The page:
Dean Tomás R. Guilarte Receives the HOT Distinguished Toxicologist Award
The Hispanic Organization of Toxicologists (HOT) selected Dr. Tomás R. Guilarte, dean of Florida International University’s (FIU) Robert Stempel College of Public Health and Social Work, as the recipient of this year’s Distinguished Toxicologist Award.
The HOT organization was created by researchers of Hispanic origin with experience in scientific areas related to toxic effects of chemicals on human health. Its chief goal is to provide a platform that guarantees awareness and dissemination of toxicological information from the Hispanic community of scholars. In 2006, it became a Special Interest Group within the Society of Toxicology (SOT). Based in the United States, SOT is the largest professional organization of toxicologists in the world with more than 7,800 members.
Dr. Guilarte, a world-renowned neurotoxicologist, also serves as a professor in the Department of Environmental Health Sciences (EHS) at Stempel College. He will accept the award and give a speech about his lifelong journey from Cuba to his position as a leading neurotoxicologist at the HOT’s Annual Reception on March 13, 2018 in San Antonio, TX.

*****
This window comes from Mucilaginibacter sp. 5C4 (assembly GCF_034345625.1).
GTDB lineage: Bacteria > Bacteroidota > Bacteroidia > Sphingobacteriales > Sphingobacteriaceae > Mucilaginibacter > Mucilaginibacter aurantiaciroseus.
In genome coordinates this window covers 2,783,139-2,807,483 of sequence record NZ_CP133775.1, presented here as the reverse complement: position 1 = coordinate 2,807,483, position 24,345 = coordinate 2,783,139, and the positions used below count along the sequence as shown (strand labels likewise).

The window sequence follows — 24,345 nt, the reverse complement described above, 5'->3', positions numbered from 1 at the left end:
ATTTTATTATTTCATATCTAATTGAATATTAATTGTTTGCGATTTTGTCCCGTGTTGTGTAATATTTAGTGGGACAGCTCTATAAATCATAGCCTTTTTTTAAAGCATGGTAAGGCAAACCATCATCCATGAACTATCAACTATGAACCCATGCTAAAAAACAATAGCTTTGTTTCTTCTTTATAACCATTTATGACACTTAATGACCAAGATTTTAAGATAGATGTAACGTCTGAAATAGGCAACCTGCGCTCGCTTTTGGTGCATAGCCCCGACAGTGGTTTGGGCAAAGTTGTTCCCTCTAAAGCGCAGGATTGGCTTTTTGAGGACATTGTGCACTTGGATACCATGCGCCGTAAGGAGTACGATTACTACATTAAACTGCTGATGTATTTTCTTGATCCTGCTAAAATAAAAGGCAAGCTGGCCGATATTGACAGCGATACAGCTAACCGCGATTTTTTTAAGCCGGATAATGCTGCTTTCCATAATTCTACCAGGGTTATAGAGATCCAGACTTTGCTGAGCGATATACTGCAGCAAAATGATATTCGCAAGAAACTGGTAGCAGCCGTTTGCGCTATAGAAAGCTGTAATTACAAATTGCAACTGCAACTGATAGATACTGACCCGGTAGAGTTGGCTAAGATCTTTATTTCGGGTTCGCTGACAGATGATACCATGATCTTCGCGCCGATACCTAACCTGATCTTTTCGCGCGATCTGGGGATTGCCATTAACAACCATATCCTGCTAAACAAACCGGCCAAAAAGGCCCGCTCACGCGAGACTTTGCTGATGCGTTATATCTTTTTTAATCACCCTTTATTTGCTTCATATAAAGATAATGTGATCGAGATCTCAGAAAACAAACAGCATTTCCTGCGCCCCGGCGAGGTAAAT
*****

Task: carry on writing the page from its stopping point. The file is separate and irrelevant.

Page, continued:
Each year, the HOT Award Committee awards a toxicologist of Hispanic origin for his or her outstanding professional achievements, excellence in research and level of service to the SOT.
“Dr. Guilarte has been and is committed to developing excellence in academic environments that are inclusive, collaborative and collegial, and where an emphasis is placed on supporting underrepresented minority faculty and students,” said fellow professor and researcher of EHS at Stempel College, Dr. Kim Tieu, who submitted his nomination to the committee. “He took the position of dean because he recognizes the need for successful scientists and academicians to be role models for Hispanics and African American students and faculty.”
FIU is a minority-serving institution that serves a diverse community of scholars and learners, including a predominantly Hispanic student body (61 percent).